Parents often bring up the issue of tribe first. How can you tackle the issue of tribalism?
We are grateful that you would trust us with this question, thank you for the opportunity to be of help to you.
It’s unfortunate that we face these issues in our day. However, there are two sides to this matter and we have to consider both.
Your parents have experienced things that informed their position. The experience is either first hand or reported. So it is usually unwise to treat their alarm as something trivial. As long as it is not because they have promised you to someone else without your consent, you can find a way to resolve the situation without declaring World War III.
The point here is to sit with them and listen. Listen beyond your ears. Look beyond your eyes. The words they are using would sound as authoritative and definitive as would be expected from your parents but if you borrow their understanding for a while, you will understand that it’s not an assertion of their authority that’s the issue but a fear of something that will hurt you.
Of course, they might be incorrect but you can never get them to see that while you’re fighting them. Fighting them is wrong and when you do, they will lump your fight with your intended spouse and throw the baby, the bathwater, the bath and the bathroom out the window!
Don’t fight them, learn them. What are they really worried about? When they have finished talking, tell them what you have understood to be their concerns and thank them for looking out for you. Then take all those concerns and look at your relationship objectively, and sort out those concerns that were raised.
This sorting out doesn’t always mean that you change something in the relationship. It could just be to provide the necessary evidence to convince your parents that what they mentioned has been taken care of. It might just mean changing how your relationship is perceived by people around you, including your parents. The actual strategy would depend on your unique circumstances. But this is definitely the way to go if your parents have often counseled you soundly in the past.
A mistake many of us young people make is that all through our formative years, we didn’t cultivate our relationship with our parents by talking with them about stuff we were going though and how we handled them. Thus, they never got to see and hear us grow up. Until the point of marriage they still think of us as babies. Of course they’d feel they have to make some choices for us, it’s only natural.
Another approach could be to involve folks our parents actually respect. Again, if we were cultivating things with our parents, we would have known the people they value and we would have been building our relationships with them too so that they can know us enough to trust our judgement on some issues thereby giving them the confidence to intervene in our favour.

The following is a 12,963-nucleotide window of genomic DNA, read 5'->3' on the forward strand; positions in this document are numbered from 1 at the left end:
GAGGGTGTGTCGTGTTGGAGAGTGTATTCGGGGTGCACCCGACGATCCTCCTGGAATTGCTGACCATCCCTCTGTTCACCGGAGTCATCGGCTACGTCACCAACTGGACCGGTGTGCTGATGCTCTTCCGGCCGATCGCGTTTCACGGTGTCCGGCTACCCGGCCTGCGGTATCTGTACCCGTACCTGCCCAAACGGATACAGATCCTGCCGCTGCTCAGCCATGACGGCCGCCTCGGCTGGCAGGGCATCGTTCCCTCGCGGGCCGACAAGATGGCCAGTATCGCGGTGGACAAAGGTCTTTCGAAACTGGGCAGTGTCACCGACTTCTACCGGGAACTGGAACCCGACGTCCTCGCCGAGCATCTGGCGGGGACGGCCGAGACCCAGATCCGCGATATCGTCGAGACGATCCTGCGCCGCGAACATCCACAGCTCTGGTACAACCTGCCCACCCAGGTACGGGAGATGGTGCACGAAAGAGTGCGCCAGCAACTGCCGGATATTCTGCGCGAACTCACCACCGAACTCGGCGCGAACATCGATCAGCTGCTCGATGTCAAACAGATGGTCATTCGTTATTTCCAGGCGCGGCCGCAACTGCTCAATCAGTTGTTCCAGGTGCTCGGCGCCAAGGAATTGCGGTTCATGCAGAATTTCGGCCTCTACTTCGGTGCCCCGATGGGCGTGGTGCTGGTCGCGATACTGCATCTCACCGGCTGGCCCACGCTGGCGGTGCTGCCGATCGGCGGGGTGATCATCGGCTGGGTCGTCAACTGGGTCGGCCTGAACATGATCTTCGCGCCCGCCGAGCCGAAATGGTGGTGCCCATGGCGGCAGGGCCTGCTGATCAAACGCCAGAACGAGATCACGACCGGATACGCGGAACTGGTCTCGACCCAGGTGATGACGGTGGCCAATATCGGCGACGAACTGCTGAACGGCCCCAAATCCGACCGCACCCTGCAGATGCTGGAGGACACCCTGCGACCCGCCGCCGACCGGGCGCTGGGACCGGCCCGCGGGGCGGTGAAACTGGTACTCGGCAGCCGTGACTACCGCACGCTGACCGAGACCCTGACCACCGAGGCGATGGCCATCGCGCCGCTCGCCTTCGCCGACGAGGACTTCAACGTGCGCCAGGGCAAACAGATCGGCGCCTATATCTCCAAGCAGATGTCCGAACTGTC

So much said about our parents’ side … now, our side.
Most of the reservations our parents have our actually not unique to them. Most times they are quite normal. But where it becomes a problem is that we wait until it is too late before informing them of something we suspect they would not allow. We drop a “take it or leave it” bomb on them and expect them to just take it calmly. The guy is coming to visit for his first ever visit in 2 days, that’s when you bring up that matter of his tribe or whatever the issue is? Or you don’t tell them until the guy’s in the sitting room with them?
Approach matters. You should know that negotiations by dialogue take time. You ought to have been breaking down whatever ice walls you have been noticing in your family a long time ago. If you take your time, you can use water to erode a wall but if you’re in a hurry, the temptation to just bomb everybody to kingdom come will be there and you will make things difficult for yourself.
So, start now. Whether you’re in a relationship or not, start chatting up your parents. Learn their understanding and concerns and start negotiating a compromise in case of this or that. And when you find walls, get to work. Yoruba people have a saying that any one who pours water on the ground ahead of him will step on cool/wet ground. Don’t say we’ll cross that bridge when we get there. Start crossing now, and carry your parents with you too. It is slow but at least you’re all moving together.
If, however, you are already in such a relationship, it is imperative that you start chatting with them about those things right away. At least, that way, they will have the opportunity to observe to see whether you were right that this guy or girl is an exception to the rule that their experience has placed on them.
Proverbs 22:3 A prudent [man] foreseeth the evil, and hideth himself: but the simple pass on, and are punished.